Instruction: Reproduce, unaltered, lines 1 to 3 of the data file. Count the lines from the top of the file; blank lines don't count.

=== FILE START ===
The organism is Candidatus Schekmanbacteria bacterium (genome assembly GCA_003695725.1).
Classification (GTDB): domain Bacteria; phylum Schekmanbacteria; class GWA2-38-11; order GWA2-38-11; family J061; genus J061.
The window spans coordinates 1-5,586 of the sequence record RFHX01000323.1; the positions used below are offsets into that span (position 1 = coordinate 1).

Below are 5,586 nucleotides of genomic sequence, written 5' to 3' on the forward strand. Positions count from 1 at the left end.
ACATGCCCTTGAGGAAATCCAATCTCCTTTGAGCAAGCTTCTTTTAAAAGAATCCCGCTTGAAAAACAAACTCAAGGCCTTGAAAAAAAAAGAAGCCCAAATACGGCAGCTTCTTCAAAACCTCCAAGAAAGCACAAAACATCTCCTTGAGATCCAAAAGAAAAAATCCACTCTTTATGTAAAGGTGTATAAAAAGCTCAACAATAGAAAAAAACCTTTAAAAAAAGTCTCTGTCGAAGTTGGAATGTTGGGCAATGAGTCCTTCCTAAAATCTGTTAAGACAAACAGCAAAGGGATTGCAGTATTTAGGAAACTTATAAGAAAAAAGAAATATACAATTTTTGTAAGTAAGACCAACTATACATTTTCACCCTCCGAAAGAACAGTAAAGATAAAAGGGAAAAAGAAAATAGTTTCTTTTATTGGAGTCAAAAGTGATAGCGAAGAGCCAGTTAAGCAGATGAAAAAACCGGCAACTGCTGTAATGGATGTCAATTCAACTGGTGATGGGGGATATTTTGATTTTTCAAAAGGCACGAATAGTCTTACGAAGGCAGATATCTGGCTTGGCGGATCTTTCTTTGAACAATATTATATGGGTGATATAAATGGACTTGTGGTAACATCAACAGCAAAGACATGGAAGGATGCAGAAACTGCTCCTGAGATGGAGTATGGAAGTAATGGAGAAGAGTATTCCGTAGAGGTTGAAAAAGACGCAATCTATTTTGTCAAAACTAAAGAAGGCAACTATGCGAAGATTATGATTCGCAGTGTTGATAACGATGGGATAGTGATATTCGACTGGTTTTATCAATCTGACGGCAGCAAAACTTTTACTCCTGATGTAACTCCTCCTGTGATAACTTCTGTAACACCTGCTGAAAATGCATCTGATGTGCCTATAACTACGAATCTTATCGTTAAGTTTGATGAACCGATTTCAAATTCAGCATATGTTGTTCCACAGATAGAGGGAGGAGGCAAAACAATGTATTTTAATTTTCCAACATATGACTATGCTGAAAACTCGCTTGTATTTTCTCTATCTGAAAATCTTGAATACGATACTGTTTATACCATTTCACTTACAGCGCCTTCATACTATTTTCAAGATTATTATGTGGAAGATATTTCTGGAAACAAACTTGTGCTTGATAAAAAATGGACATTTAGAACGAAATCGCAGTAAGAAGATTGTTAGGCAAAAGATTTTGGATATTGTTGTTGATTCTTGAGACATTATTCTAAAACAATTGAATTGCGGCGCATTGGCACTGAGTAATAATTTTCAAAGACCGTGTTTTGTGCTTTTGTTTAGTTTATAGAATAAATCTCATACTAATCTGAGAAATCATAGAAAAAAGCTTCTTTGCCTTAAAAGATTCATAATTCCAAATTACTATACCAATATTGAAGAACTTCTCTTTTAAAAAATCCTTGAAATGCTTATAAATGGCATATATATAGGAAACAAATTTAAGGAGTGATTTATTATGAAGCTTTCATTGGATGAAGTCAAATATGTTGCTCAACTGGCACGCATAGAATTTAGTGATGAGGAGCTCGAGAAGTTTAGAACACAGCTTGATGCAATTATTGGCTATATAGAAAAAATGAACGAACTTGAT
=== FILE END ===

The organism is Candidatus Schekmanbacteria bacterium (genome assembly GCA_003695725.1).
Classification (GTDB): domain Bacteria; phylum Schekmanbacteria; class GWA2-38-11; order GWA2-38-11; family J061; genus J061.
The window spans coordinates 1-5,586 of the sequence record RFHX01000323.1; the positions used below are offsets into that span (position 1 = coordinate 1).